In re LEHMAN BROTHERS HOLDINGS INC., et al., Chapter 11, Debtors.
LEHMAN BROTHERS HOLDINGS INC., Adversary Proceeding Plaintiff,
HOMETRUST MORTGAGE COMPANY, Defendant.
Case No. 08-13555 (SCC), No. 14-02392.
United States Bankruptcy Court, S.D. New York.
May 7, 2015.
WOLLMUTH MAHER & DEUTSCH LLP, By: William A. Maher, Esq., Adam M. Bialek, Esq., 500 Fifth Avenue, New York, NY 10110, Attorneys for Lehman Brothers Holdings Inc.
FOLEY & LARDNER LLP, By: Derek L. Wright, Esq., 90 Park Avenue, New York, NY 10016, AMERICAN MORTGAGE LAW GROUP, By: Tracy L. Henderson, Esq., 75 Rowland Way, Suite 350, Novato, CA 94945, Attorneys for Hometrust Mortgage Company.
MEMORANDUM DECISION DENYING MOTION TO DISMISS
SHELLEY C. CHAPMAN, Bankruptcy Judge.
Before the Court is the motion (the “Motion”) of Hometrust Mortgage Company (“Hometrust”) to dismiss the complaint (the “Complaint”) of plaintiff Lehman Brothers Holdings Inc. (“LBHI”) for failure to state a claim on which relief may be granted. By the Complaint, LBHI requests a declaratory judgment that LBHI’s claim for contractual indemnification accrued upon settlement of LBHI’s liability to the Federal National Home Mortgage Association (“Fannie Mae”) on or about January 22, 2014. Hometrust argues that the Complaint should be dismissed because LBHI’s claim for contractual indemnification is time-barred as a matter of law.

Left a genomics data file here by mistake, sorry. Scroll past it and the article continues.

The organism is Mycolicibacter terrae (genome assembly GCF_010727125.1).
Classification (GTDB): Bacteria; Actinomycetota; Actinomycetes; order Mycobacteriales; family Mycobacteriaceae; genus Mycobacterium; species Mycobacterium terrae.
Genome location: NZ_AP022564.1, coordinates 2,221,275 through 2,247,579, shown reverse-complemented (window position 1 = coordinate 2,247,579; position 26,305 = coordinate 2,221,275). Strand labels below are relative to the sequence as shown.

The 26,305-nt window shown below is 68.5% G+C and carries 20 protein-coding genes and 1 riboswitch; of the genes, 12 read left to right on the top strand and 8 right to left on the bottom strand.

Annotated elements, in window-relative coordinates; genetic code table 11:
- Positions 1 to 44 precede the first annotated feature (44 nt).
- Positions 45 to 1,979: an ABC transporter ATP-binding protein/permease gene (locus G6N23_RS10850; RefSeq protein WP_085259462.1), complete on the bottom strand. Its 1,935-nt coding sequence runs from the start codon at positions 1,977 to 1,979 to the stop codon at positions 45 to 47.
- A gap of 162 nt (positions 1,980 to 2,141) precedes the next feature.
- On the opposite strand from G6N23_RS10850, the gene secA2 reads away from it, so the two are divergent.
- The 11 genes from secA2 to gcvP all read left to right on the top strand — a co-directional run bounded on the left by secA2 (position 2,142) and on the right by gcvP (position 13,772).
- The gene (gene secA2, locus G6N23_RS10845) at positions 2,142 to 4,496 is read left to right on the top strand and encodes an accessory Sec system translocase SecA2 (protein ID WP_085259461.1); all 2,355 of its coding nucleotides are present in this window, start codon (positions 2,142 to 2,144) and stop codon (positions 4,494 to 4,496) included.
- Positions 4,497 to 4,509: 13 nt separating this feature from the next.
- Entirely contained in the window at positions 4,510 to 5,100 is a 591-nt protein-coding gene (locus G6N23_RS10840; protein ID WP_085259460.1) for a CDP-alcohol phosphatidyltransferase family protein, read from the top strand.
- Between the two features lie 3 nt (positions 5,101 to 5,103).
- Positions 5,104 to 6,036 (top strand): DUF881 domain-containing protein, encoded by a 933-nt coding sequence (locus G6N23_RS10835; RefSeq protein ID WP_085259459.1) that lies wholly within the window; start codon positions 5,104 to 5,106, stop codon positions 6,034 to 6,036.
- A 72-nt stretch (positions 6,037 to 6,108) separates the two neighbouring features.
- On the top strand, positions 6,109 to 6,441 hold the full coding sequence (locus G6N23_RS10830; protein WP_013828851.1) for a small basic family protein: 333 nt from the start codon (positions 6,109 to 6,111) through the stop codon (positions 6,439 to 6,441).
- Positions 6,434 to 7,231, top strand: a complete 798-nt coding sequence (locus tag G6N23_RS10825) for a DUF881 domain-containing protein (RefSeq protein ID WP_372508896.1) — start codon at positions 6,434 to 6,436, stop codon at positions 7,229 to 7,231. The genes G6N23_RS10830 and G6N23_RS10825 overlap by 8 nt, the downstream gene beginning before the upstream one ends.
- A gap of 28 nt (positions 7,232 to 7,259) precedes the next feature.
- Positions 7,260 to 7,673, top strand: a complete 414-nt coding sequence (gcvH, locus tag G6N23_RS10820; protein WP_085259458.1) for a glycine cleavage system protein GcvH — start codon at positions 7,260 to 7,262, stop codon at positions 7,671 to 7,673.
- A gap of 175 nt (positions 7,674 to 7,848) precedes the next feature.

By the Complaint, LBHI seeks a declaratory judgment that its claim to recover losses it incurred as a result of two allegedly defective mortgage loans (together, the “Loans”) originated and sold by Hometrust to LBHI affiliate Lehman Brothers Bank, FSB (“LBB”) at various times in 2006 and 2007 is timely. The Loans were sold pursuant to a written agreement, dated February 14, 2005, between Hometrust and LBB entitled “Loan Purchase Agreement (Servicing Related Transactions)” (the “LPA”), which LPA incorporates the terms and conditions of the Seller’s Guide of Aurora Loan Services LLC (the “Seller’s Guide” and, together with the LPA, the “Agreement”). LBB assigned its rights under the Agreement to LBHI, which, in turn, sold the Loans to Fannie Mae. Fannie Mae later discovered that the Loans allegedly breached certain of the representations and warranties made by Hometrust within the Agreement and filed a claim against LBHI for losses it suffered on the Loans. LBHI settled Fannie Mae’s claim, which settlement was approved by the Court on January 31, 2014, [Case No., 08-13555 ECF No. 42420], and is effective as of January 22, 2014. LBHI contends that the settlement triggered its right to assert a contractual indemnification claim against Hometrust under the Agreement.
Hometrust asserts that LBHI’s claim is simply a breach of contract claim based on Hometrust’s alleged breaches of the representations and warranties of the Agreement, and is not a separate claim for contractual indemnification. Hometrust therefore argues that LBHI’s claim accrued at the time of Hometrust’s alleged breach of the representations and warranties — that is, in 2006 and 2007, when Hometrust sold the Loans to LBB. Accordingly, Hometrust argues that because the Complaint was not filed until October 31, 2014, more than seven years after the Loans were sold to LBB, LBHI’s claim is time-barred by New York’s six-year statute of limitations for breach of contract actions.